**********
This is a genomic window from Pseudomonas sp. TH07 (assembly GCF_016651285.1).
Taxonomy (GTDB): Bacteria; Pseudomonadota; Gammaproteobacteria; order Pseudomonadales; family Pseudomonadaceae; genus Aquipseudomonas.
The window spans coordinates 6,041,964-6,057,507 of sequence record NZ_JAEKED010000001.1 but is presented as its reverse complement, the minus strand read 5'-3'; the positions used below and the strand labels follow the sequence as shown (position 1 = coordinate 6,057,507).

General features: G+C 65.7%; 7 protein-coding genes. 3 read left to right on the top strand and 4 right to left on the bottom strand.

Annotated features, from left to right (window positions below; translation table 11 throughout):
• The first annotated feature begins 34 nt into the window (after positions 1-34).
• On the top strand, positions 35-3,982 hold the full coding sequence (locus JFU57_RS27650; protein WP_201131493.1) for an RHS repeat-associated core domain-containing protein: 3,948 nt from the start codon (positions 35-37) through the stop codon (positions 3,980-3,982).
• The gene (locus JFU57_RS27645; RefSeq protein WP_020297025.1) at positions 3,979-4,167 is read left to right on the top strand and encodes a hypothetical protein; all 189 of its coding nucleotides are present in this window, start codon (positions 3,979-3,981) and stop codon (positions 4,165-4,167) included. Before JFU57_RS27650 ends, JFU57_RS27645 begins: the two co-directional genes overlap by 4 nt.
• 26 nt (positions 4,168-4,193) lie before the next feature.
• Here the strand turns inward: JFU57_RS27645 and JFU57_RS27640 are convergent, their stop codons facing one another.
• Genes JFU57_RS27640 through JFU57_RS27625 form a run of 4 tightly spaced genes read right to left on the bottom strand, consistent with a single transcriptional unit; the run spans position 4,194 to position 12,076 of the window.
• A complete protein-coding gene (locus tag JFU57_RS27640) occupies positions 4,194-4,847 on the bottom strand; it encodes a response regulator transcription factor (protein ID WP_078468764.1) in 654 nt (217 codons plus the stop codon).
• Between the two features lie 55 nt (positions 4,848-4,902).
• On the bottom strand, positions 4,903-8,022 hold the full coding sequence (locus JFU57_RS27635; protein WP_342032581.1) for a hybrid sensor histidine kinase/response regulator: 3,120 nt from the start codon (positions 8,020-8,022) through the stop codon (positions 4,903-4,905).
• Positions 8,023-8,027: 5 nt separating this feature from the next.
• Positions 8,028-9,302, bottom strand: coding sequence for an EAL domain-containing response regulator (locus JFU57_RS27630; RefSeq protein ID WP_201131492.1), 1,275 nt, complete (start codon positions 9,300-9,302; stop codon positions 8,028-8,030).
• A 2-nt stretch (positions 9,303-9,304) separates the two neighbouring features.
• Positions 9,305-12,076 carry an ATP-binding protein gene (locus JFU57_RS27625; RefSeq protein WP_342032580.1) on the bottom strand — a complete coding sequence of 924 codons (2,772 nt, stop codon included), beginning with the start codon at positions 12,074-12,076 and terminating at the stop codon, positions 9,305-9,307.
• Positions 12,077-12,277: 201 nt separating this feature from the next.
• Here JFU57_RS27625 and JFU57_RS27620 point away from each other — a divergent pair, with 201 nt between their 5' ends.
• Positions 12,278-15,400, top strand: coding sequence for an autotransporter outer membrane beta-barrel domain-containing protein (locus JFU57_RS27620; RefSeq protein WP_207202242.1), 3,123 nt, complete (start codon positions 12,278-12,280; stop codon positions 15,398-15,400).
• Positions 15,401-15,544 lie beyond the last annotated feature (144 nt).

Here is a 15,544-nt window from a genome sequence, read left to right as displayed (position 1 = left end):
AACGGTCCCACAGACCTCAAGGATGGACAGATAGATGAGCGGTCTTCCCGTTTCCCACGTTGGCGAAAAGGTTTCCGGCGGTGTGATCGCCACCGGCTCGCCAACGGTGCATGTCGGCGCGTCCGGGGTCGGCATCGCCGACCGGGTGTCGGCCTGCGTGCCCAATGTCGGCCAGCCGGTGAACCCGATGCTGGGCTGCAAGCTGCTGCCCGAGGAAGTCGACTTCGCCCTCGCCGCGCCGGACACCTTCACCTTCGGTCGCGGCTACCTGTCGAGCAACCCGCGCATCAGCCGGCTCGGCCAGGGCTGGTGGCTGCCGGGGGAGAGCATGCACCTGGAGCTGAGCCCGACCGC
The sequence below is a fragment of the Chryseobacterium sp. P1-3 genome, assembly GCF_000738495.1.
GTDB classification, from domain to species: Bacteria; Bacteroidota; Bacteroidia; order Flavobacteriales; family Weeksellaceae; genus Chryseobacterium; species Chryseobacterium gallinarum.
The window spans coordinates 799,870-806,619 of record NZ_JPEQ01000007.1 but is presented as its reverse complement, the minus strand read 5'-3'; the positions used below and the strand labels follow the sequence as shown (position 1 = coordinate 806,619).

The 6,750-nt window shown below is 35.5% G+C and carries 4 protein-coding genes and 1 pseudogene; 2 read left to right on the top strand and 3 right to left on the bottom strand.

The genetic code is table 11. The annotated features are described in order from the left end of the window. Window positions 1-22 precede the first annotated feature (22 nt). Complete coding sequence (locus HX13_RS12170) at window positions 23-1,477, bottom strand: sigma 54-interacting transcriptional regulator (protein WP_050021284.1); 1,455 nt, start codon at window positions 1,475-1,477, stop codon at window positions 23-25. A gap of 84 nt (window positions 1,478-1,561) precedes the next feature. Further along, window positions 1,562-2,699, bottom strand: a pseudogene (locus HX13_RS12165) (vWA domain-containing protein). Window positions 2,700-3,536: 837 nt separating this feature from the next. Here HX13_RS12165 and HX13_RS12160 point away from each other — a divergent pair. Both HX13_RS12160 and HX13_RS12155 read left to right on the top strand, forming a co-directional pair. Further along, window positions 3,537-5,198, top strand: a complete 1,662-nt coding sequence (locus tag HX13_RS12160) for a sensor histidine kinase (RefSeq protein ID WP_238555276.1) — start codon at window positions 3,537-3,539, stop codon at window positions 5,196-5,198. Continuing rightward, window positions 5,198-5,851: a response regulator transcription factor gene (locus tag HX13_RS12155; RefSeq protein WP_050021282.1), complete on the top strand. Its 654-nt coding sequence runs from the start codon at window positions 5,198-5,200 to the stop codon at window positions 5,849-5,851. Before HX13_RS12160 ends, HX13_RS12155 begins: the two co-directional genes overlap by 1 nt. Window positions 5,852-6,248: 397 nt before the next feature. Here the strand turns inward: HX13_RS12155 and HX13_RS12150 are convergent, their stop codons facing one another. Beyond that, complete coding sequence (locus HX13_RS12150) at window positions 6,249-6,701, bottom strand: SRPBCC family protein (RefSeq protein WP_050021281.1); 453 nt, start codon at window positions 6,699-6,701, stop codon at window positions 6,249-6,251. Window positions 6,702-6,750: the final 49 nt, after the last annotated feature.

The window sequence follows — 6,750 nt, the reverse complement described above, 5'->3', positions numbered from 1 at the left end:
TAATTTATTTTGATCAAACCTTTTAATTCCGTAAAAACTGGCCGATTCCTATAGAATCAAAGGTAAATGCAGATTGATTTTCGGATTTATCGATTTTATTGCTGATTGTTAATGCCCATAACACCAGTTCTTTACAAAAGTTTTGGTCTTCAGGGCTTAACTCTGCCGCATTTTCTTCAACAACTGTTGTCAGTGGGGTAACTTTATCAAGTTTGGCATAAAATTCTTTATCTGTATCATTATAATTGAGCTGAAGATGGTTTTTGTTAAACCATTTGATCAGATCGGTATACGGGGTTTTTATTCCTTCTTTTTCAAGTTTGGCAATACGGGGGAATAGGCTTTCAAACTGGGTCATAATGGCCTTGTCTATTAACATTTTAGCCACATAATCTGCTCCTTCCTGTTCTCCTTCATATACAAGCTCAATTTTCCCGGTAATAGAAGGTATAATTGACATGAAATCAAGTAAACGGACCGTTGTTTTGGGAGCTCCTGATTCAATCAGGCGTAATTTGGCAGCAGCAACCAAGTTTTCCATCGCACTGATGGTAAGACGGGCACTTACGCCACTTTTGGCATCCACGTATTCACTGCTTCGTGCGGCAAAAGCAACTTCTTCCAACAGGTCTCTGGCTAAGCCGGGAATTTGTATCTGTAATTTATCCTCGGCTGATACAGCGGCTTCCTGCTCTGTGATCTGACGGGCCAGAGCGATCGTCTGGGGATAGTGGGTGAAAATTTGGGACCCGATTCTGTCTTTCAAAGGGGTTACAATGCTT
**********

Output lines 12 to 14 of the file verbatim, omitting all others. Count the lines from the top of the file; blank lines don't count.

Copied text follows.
• A complete protein-coding gene (locus tag JFU57_RS27640) occupies positions 4,194-4,847 on the bottom strand; it encodes a response regulator transcription factor (protein ID WP_078468764.1) in 654 nt (217 codons plus the stop codon).
• Between the two features lie 55 nt (positions 4,848-4,902).
• On the bottom strand, positions 4,903-8,022 hold the full coding sequence (locus JFU57_RS27635; protein WP_342032581.1) for a hybrid sensor histidine kinase/response regulator: 3,120 nt from the start codon (positions 8,020-8,022) through the stop codon (positions 4,903-4,905).